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Q. 1 Why no reduction has been noticed in the prevalence of Sexually Transmitted Infections in India even though the STD Control Programme has been in operation since 1949 ? Which activities are provided under STD Control Programmes?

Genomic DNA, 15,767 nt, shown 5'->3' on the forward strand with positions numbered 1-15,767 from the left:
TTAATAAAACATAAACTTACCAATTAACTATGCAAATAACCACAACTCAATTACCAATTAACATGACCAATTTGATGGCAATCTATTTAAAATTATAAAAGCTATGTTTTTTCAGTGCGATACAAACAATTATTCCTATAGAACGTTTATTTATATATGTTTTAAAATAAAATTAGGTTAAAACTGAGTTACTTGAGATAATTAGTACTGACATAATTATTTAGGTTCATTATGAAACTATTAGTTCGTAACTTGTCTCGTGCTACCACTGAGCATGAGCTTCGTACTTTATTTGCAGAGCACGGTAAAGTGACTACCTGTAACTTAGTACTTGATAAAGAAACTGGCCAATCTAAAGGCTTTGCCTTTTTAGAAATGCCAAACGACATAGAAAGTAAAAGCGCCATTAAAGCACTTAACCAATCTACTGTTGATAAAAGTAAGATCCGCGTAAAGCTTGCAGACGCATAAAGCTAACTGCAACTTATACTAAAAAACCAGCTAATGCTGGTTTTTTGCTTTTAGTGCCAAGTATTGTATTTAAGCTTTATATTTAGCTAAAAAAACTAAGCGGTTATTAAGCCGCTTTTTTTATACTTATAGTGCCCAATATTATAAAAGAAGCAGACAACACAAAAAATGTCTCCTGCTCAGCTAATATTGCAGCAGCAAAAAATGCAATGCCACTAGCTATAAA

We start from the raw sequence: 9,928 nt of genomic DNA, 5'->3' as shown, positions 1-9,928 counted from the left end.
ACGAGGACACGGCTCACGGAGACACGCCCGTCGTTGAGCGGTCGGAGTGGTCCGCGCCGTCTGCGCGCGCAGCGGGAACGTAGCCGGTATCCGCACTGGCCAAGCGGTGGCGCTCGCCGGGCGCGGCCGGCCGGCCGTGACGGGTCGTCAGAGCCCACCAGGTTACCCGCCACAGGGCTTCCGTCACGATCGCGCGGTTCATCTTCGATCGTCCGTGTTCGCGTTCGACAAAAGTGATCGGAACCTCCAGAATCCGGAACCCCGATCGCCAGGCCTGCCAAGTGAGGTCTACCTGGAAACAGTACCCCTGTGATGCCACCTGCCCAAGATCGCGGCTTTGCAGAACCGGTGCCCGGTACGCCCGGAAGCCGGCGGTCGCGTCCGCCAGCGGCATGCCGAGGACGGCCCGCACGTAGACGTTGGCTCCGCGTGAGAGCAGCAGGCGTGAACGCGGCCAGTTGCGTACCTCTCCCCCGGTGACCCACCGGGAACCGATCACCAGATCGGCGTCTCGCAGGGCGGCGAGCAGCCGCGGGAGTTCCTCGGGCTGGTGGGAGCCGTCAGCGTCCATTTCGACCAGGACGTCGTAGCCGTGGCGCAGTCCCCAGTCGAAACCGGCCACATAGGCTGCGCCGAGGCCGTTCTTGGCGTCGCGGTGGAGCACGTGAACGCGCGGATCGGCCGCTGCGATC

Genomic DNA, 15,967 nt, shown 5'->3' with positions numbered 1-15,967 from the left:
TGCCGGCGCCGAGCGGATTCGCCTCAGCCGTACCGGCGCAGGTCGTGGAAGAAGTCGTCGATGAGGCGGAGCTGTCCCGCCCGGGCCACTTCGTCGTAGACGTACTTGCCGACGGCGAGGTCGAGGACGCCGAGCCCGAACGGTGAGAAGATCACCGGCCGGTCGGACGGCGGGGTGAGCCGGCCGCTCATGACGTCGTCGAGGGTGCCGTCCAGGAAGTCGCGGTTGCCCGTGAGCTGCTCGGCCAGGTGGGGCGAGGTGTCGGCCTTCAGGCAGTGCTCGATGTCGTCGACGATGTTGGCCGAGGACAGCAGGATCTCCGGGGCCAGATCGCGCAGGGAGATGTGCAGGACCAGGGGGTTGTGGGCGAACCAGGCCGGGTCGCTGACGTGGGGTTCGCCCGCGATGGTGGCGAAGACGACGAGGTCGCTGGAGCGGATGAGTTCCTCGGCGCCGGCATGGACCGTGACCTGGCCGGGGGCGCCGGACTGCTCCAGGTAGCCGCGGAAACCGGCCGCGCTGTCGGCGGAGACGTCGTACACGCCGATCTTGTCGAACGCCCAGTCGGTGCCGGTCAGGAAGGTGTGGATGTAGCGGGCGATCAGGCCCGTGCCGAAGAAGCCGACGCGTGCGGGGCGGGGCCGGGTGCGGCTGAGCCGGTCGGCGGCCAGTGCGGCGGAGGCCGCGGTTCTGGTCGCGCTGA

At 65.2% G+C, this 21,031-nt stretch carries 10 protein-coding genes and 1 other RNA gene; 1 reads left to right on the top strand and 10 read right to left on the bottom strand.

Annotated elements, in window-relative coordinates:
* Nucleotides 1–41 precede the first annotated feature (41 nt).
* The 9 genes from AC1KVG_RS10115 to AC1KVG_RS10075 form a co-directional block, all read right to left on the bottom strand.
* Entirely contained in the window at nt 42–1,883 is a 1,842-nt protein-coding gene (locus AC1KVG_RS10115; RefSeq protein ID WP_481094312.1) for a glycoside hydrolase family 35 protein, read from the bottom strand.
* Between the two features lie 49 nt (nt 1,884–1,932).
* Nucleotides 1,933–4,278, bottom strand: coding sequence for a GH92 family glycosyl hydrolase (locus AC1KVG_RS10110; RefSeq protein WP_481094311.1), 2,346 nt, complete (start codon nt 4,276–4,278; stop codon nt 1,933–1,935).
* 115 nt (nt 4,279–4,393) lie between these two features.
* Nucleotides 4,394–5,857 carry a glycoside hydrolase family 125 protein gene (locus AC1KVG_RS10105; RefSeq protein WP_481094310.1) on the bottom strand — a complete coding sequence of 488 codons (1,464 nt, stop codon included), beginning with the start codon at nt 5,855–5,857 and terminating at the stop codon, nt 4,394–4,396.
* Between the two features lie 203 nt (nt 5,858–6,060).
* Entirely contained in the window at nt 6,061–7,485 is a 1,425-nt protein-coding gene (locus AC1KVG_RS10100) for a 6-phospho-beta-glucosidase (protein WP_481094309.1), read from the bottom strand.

Ans. Precise data about the prevalence of STIs in India is not available. However, from the limited number of studies conducted among the ‘High Risk Population’ or ‘Hospital Based Studies’, prevalence rate of STIs in has been quoted to be about five percent. Now, NACO has planned to ascertain the prevalence of STIs and also health seeking behaviour of persons suffering from this group of diseases by undertaking a country wide community based STI Prevalence Survey. STD Control Programme is based on early diagnosis and prompt treatment of STIs and relies on the health seeking behaviour of individuals with STD. Health seeking behaviour of those suffering from STDs is directly related to the stigma attached to the disease, because of which individuals with STI desire anonymity. As a result, they seek alternate source of medical aid including self-medication and only a small proportion report to public sector medical set-up. Because of this attitude and behaviour of those suffering from STIs, they continue to transmit infection to their multiple sex partners. This is the main obstacle in converting infectious pool into non- infectious. Under the STD Control Programme, the government has established STD clinics in each district hospital, all over the country. The STI drugs are provided free of cost by the Government of India and adequate confidentiality is ensured for those attending these clinics. Such clinics are managed by experts trained to treat STIs. Another major activity of STD Control Programme is Targeted Intervention under which, special facilities are made available easily to commercial sex workers, truckers, migrant workers and other marginalised segments of society. Partner notification, condom promotion and imparting IEC activities through peer-educators are the interventions organised as a part of the programme. STI management through syndromic approach has been now practiced by trained medical officers at peripheral, middle and even at tertiary levels of healthcare where adequate lab facilities are not available.